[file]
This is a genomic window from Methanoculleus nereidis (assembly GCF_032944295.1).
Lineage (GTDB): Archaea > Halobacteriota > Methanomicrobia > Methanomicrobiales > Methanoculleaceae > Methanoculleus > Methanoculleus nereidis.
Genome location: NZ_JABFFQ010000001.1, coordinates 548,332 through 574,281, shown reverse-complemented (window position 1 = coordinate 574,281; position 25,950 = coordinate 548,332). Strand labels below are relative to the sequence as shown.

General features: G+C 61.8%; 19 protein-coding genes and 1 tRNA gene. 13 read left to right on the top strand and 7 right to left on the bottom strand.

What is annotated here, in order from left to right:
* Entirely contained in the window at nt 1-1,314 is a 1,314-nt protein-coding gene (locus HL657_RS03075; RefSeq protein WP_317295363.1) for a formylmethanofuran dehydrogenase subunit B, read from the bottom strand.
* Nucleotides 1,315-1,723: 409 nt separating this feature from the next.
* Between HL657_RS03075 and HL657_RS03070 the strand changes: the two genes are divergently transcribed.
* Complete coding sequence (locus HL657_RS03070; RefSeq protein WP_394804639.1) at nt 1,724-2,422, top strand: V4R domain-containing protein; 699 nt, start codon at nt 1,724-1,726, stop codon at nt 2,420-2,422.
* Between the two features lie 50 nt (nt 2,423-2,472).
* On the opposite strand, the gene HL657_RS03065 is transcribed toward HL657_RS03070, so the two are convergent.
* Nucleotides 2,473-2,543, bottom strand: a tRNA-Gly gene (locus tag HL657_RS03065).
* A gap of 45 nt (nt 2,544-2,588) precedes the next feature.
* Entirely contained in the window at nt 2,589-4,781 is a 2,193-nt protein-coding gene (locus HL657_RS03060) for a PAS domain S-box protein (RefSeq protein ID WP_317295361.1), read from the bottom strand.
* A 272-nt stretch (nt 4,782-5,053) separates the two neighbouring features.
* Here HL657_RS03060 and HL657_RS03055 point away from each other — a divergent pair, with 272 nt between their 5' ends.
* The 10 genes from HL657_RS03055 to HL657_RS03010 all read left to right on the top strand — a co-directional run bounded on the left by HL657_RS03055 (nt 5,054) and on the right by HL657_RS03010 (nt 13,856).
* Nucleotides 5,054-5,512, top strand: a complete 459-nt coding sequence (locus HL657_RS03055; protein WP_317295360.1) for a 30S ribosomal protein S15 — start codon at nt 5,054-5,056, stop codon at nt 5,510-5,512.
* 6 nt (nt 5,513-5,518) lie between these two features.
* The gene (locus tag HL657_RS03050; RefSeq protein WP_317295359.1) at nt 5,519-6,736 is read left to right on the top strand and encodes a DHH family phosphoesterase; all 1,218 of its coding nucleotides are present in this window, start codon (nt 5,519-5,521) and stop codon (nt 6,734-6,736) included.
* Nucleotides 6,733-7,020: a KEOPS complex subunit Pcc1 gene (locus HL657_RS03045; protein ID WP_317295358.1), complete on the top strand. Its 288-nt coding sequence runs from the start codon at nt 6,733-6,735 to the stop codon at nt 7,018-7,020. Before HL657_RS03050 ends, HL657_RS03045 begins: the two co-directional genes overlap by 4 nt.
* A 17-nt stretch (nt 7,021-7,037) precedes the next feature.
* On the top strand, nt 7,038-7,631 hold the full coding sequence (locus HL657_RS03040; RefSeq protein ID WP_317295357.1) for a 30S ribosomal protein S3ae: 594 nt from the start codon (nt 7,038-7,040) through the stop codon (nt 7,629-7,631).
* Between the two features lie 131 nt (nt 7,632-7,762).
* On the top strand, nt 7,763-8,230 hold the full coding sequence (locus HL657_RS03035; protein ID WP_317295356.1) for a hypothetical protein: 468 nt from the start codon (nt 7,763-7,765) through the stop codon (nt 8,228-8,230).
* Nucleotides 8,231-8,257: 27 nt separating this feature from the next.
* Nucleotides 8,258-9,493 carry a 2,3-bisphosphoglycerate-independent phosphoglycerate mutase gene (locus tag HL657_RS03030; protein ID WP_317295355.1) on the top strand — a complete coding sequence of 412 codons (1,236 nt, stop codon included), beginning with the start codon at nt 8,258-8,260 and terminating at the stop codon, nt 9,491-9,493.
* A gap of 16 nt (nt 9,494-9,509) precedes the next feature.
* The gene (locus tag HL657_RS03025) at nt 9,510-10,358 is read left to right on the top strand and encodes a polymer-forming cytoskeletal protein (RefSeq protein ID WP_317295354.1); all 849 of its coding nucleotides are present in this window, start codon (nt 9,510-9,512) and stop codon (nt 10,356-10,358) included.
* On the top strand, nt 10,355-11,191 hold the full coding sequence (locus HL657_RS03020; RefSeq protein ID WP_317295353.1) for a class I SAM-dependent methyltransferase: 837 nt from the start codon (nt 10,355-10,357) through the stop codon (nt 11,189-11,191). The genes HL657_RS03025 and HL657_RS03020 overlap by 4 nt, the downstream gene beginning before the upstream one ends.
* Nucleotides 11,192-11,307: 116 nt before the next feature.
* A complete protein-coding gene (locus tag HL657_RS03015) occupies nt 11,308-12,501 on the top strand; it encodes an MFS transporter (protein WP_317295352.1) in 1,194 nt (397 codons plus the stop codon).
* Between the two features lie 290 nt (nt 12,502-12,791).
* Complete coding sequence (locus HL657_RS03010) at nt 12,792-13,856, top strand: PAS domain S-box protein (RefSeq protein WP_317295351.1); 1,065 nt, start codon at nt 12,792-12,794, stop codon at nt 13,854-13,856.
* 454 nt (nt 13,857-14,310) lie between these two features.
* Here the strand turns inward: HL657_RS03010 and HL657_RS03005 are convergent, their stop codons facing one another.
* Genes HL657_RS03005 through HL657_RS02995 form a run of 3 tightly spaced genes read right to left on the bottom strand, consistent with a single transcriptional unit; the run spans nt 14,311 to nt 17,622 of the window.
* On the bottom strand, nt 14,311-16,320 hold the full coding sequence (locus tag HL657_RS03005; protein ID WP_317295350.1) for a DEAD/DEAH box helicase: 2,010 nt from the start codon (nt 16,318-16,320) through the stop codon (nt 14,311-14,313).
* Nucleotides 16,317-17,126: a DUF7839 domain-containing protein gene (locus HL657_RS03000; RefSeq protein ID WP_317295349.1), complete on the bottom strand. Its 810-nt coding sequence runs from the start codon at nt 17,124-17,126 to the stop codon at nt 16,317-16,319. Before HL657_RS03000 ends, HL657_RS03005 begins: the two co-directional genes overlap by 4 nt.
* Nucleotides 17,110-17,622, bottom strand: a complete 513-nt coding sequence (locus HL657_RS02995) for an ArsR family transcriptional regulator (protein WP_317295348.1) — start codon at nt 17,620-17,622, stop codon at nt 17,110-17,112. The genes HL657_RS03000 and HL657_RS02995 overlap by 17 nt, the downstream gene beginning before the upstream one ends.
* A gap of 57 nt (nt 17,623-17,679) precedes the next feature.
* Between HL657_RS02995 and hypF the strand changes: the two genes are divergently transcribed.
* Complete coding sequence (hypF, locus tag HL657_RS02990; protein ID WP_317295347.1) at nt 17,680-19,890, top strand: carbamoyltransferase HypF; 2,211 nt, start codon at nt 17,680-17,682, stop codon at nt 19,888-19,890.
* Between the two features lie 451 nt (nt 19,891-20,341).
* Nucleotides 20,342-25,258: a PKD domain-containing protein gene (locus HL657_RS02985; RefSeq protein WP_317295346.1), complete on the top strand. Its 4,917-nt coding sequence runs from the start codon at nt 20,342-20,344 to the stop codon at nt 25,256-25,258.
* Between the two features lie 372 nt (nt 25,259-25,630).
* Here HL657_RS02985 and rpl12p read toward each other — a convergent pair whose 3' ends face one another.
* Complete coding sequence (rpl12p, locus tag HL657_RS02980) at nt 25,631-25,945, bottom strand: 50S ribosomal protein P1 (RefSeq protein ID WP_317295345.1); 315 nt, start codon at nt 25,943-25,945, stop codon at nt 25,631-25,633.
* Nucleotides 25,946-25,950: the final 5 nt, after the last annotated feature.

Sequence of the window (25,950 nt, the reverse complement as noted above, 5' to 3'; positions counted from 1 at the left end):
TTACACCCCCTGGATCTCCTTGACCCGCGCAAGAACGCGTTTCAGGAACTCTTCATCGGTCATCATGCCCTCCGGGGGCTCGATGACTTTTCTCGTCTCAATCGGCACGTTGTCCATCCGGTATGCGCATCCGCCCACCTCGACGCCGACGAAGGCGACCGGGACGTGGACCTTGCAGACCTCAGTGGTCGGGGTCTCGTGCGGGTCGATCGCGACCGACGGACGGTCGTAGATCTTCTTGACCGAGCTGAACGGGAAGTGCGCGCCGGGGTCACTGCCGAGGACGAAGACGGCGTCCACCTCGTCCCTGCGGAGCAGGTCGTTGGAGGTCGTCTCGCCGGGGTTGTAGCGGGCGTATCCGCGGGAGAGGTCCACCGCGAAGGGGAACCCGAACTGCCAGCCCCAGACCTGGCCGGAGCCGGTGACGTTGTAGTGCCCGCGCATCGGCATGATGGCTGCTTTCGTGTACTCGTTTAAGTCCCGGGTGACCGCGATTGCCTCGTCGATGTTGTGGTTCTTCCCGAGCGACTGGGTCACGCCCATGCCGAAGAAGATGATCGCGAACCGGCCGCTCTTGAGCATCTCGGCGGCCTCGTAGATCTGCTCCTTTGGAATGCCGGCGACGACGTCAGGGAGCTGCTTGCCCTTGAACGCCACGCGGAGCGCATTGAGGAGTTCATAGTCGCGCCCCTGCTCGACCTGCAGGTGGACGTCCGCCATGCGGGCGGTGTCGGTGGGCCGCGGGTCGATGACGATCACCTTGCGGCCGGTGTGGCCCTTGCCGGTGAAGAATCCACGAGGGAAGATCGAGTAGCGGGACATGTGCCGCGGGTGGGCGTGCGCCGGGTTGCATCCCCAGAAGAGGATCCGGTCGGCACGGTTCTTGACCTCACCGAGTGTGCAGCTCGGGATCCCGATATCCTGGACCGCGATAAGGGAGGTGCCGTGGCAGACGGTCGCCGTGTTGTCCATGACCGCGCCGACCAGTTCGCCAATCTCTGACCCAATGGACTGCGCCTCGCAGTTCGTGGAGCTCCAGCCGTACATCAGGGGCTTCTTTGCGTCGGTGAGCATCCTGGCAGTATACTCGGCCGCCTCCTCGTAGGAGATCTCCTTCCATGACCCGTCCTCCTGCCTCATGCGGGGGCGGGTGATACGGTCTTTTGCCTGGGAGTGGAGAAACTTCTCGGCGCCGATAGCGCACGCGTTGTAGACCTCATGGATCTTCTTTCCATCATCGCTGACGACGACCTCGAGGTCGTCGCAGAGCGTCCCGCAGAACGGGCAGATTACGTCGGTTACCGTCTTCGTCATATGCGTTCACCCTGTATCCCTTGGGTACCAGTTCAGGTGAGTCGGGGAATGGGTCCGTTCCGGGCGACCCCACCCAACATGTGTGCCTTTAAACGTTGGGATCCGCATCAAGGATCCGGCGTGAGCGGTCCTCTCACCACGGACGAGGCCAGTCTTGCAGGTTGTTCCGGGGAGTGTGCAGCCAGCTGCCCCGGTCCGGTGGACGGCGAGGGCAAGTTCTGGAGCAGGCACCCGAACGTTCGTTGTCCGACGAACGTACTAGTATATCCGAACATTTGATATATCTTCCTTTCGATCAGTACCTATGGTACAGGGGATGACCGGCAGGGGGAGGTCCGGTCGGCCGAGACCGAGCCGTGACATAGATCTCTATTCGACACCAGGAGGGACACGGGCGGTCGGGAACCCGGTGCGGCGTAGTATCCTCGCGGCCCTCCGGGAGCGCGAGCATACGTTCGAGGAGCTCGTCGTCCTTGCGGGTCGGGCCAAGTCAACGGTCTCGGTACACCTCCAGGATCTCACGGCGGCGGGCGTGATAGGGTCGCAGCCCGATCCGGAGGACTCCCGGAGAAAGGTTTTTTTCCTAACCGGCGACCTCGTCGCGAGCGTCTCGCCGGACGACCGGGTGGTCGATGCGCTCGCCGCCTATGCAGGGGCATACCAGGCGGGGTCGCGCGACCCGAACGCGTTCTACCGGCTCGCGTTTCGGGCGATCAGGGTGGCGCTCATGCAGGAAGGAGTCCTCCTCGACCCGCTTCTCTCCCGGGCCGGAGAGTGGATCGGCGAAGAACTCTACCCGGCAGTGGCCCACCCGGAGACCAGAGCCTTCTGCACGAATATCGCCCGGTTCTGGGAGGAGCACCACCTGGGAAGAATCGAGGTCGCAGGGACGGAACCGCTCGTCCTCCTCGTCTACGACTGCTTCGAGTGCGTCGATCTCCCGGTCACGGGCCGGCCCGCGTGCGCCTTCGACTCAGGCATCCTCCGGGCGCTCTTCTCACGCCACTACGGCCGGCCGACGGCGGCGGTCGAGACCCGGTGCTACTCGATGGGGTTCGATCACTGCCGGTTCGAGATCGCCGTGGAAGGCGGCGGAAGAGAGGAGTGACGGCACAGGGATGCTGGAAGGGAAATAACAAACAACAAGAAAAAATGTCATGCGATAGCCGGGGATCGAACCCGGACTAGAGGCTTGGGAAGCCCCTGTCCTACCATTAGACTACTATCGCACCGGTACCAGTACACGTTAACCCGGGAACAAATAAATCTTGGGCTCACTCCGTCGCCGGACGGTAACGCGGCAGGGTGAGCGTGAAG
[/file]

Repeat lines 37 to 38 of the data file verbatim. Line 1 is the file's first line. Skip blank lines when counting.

* Genes HL657_RS03005 through HL657_RS02995 form a run of 3 tightly spaced genes read right to left on the bottom strand, consistent with a single transcriptional unit; the run spans nt 14,311 to nt 17,622 of the window.
* On the bottom strand, nt 14,311-16,320 hold the full coding sequence (locus tag HL657_RS03005; protein ID WP_317295350.1) for a DEAD/DEAH box helicase: 2,010 nt from the start codon (nt 16,318-16,320) through the stop codon (nt 14,311-14,313).